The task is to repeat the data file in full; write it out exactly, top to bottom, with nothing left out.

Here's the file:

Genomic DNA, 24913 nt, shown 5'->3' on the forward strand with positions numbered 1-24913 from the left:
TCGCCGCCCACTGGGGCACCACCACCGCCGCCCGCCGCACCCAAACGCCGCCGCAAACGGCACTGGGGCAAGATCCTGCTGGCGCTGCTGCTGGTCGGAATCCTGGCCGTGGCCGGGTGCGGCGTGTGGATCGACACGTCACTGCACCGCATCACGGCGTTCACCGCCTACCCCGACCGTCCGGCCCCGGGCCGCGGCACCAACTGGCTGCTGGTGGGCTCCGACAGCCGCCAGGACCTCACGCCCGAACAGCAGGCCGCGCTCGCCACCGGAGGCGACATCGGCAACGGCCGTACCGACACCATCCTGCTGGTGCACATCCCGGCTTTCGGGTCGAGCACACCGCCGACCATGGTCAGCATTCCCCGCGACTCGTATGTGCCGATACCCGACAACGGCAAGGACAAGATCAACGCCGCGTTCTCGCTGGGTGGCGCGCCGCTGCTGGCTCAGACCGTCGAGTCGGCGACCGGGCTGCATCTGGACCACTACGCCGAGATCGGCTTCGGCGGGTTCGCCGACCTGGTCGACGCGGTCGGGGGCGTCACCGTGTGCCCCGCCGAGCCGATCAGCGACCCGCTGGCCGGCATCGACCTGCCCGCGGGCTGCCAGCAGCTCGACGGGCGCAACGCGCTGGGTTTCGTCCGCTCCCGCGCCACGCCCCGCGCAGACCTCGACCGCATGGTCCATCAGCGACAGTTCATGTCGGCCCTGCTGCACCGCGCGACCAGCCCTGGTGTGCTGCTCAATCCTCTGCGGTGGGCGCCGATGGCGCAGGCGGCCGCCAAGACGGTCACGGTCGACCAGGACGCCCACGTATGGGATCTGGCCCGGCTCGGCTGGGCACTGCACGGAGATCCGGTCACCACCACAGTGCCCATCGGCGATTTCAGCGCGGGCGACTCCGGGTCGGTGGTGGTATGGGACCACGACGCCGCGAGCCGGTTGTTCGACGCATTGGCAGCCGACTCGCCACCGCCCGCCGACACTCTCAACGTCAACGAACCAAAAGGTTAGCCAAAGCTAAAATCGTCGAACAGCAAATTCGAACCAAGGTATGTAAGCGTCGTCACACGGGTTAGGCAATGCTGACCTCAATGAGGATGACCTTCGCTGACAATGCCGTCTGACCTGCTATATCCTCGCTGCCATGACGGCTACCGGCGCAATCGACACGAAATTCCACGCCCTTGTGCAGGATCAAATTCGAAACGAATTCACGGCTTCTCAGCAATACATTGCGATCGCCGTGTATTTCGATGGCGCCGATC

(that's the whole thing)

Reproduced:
Genomic DNA, 24913 nt, shown 5'->3' on the forward strand with positions numbered 1-24913 from the left:
TCGCCGCCCACTGGGGCACCACCACCGCCGCCCGCCGCACCCAAACGCCGCCGCAAACGGCACTGGGGCAAGATCCTGCTGGCGCTGCTGCTGGTCGGAATCCTGGCCGTGGCCGGGTGCGGCGTGTGGATCGACACGTCACTGCACCGCATCACGGCGTTCACCGCCTACCCCGACCGTCCGGCCCCGGGCCGCGGCACCAACTGGCTGCTGGTGGGCTCCGACAGCCGCCAGGACCTCACGCCCGAACAGCAGGCCGCGCTCGCCACCGGAGGCGACATCGGCAACGGCCGTACCGACACCATCCTGCTGGTGCACATCCCGGCTTTCGGGTCGAGCACACCGCCGACCATGGTCAGCATTCCCCGCGACTCGTATGTGCCGATACCCGACAACGGCAAGGACAAGATCAACGCCGCGTTCTCGCTGGGTGGCGCGCCGCTGCTGGCTCAGACCGTCGAGTCGGCGACCGGGCTGCATCTGGACCACTACGCCGAGATCGGCTTCGGCGGGTTCGCCGACCTGGTCGACGCGGTCGGGGGCGTCACCGTGTGCCCCGCCGAGCCGATCAGCGACCCGCTGGCCGGCATCGACCTGCCCGCGGGCTGCCAGCAGCTCGACGGGCGCAACGCGCTGGGTTTCGTCCGCTCCCGCGCCACGCCCCGCGCAGACCTCGACCGCATGGTCCATCAGCGACAGTTCATGTCGGCCCTGCTGCACCGCGCGACCAGCCCTGGTGTGCTGCTCAATCCTCTGCGGTGGGCGCCGATGGCGCAGGCGGCCGCCAAGACGGTCACGGTCGACCAGGACGCCCACGTATGGGATCTGGCCCGGCTCGGCTGGGCACTGCACGGAGATCCGGTCACCACCACAGTGCCCATCGGCGATTTCAGCGCGGGCGACTCCGGGTCGGTGGTGGTATGGGACCACGACGCCGCGAGCCGGTTGTTCGACGCATTGGCAGCCGACTCGCCACCGCCCGCCGACACTCTCAACGTCAACGAACCAAAAGGTTAGCCAAAGCTAAAATCGTCGAACAGCAAATTCGAACCAAGGTATGTAAGCGTCGTCACACGGGTTAGGCAATGCTGACCTCAATGAGGATGACCTTCGCTGACAATGCCGTCTGACCTGCTATATCCTCGCTGCCATGACGGCTACCGGCGCAATCGACACGAAATTCCACGCCCTTGTGCAGGATCAAATTCGAAACGAATTCACGGCTTCTCAGCAATACATTGCGATCGCCGTGTATTTCGATGGCGCCGATC